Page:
May 20 was the U.N-FAO World Bee Day. The agency says bees are vital for human food creation but they are under threat from a variety of human activities. Beekeepers say neonics are a major reason for high numbers of deaths of their domestic colonies. Experts say the same thing must be happening to wild polinators (iStock)

EU bans another neonic insecticide, Canada stalls

Concerns include human health issues

The European Commission this week voted not to renew the approval for ‘thiacloprid’ a Bayer /Monsanto insecticide marketed there under the brands Calypso and Biscaya.

This is the fourth neonicotinoid insecticide that has been banned in the EU for outdoor use. France has banned all four completely

EU Health Commissioner Stella Kyriakides said in a statement,  “There are environmental concerns related to the use of this pesticide, particularly its impact on groundwater, but also related to human health, in reproductive toxicity. Today’s adoption is yet another clear demonstration of the Commission’s commitment to protect the health of EU citizens and our environment”.

In Canada, beekeepers have long pointed the finger at neonic use as causing massive harm to their honey bees. Environmentalists and scientists who study bees have long speculated that wild bees are undoubtedly being harmed to the same extent at least.

Neonics are a neurotoxin and international studies have found traces in in 75 per cent of the honey samples from around the world

In the face on ongoing calls for bans of neonics in Canada, the Pest Management Regulatory Agency (PMRA) has been studying the concern and proposed a phase-out of neonics. The agency has also long been criticised for dragging its feet on the issue in spite of what environmentalists and beekeepers have been saying is substantial scientific evidence of the harm to bees, and the environment.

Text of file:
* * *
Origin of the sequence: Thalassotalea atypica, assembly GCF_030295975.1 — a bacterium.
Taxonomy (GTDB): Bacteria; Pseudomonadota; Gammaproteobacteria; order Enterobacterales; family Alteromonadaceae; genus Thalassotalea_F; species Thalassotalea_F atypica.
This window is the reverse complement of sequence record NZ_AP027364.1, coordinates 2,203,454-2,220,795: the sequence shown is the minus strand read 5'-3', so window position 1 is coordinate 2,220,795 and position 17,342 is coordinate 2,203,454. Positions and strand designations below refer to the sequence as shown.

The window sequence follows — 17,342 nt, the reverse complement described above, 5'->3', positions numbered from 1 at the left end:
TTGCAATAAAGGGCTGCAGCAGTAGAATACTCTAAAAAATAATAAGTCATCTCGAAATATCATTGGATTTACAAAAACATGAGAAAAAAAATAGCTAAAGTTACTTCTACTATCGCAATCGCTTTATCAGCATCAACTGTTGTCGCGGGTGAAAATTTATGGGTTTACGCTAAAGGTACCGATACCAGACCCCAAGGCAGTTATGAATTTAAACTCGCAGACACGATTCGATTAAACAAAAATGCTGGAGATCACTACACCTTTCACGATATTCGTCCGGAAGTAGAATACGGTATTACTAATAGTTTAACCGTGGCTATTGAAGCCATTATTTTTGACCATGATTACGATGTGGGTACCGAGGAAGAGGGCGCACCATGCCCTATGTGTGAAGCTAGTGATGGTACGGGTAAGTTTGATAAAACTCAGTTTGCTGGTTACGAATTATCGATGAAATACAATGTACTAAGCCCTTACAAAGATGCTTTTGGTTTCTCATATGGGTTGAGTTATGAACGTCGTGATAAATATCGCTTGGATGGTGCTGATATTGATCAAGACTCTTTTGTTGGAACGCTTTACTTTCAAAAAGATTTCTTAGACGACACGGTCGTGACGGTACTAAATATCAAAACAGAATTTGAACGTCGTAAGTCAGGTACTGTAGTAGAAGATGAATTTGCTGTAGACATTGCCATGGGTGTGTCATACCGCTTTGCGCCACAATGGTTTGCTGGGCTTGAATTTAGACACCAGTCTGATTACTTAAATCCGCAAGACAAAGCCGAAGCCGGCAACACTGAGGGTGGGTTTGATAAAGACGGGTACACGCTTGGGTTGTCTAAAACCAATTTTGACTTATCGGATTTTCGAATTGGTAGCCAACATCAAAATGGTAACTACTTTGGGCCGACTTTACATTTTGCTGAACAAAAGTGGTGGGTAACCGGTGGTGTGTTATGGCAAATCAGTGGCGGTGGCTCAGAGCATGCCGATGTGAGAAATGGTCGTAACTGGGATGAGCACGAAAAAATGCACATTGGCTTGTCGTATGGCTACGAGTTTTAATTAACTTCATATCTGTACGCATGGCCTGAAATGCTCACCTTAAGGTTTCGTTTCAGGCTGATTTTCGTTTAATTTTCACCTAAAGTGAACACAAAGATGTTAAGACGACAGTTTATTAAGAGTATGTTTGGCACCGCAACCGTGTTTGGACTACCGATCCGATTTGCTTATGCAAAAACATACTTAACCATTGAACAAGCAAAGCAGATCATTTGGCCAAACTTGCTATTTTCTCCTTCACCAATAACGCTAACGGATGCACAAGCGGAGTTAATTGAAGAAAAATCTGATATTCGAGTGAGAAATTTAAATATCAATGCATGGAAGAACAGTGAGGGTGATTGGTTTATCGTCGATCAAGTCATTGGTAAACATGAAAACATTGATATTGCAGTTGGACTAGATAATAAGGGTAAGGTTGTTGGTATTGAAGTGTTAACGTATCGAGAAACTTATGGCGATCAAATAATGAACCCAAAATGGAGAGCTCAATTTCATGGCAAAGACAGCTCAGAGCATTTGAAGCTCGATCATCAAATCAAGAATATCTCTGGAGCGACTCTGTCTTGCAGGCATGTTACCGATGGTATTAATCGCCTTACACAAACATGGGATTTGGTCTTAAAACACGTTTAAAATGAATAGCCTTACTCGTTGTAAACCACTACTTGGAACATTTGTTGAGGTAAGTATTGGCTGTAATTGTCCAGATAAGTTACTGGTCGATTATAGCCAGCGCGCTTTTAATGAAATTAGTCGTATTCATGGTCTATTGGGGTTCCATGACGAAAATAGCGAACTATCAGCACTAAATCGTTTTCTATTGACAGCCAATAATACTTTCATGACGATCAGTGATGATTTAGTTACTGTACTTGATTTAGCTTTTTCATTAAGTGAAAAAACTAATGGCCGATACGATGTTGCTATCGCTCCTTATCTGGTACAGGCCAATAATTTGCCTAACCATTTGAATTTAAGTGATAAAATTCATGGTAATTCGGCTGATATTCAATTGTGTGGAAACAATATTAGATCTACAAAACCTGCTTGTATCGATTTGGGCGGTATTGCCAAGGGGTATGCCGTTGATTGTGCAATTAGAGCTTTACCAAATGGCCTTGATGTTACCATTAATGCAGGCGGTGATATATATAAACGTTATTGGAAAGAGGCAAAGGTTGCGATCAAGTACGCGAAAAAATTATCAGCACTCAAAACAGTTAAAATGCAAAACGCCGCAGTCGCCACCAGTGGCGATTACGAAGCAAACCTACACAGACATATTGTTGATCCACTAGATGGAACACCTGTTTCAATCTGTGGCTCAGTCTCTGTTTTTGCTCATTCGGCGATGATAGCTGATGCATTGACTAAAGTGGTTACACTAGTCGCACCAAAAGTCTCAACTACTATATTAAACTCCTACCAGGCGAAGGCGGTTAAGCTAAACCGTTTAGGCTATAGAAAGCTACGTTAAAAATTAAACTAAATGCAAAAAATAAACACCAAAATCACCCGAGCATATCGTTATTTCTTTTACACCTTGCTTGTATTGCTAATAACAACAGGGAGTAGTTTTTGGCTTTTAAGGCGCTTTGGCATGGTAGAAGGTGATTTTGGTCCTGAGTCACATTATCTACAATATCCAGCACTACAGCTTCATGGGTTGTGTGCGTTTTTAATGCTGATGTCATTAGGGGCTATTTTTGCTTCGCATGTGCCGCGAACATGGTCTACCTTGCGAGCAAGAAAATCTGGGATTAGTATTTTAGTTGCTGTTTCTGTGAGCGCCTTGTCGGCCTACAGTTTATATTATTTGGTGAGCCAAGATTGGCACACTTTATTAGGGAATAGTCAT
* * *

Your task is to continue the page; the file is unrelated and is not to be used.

A farmer in southern Ontario plants field corn coated with neonicotinoids. It is believed the dust from planting carries the toxin far from the field onto other plants, the soil, and water. Photo: CBC

In the interval, the government agency has instituted some restrictions on the use of the three common neonics in Canada, imidacloprid, clothianidin and thiamethoxam (banned for outdoor use in the EU since 2018)

These restrictions only limit when certain crops can be sprayed and do not limit use of seeds which come pre-coated with the insecticide.  The toxic dust rising from the seeds during planting is thought to spread to plants all around the field, and is in runoff getting into streams and ponds during rainstorms.

The PMRA had planned for a final decision on imidacloprid in 2018, but then announced a delay until early this year.

White throated sparrows like this were studied for the effects of a common neonicotinoid insecticide which could end up in their diet of seeds (Wiki commons- Cephas)

White throated sparrows like this were studied for the effects of a common neonicotinoid insecticide which could end up in their diet of seeds. Its believed this may explain in part a serious decline in songbirds (Wiki commons- Cephas)

In April last year Andre Flys, president of the Ontario Beekeepers Association said, ““We fail to understand why pesticides that the PMRA itself has identified as a risk to the environment and the European Union has banned on the basis of risks to bees would be considered acceptable in Canada,” adding, “We must improve pesticide regulation and pollinator protection in Canada, or our bees and ecosystems will suffer the consequences.”

The latest neonic ban in Europe mentioned concerns about the active substance being toxic for humans and present in too great a concentration in ground water.

Thiacloprid has been approved in Canada since 2007 for use on fruit crops like pears and apples.

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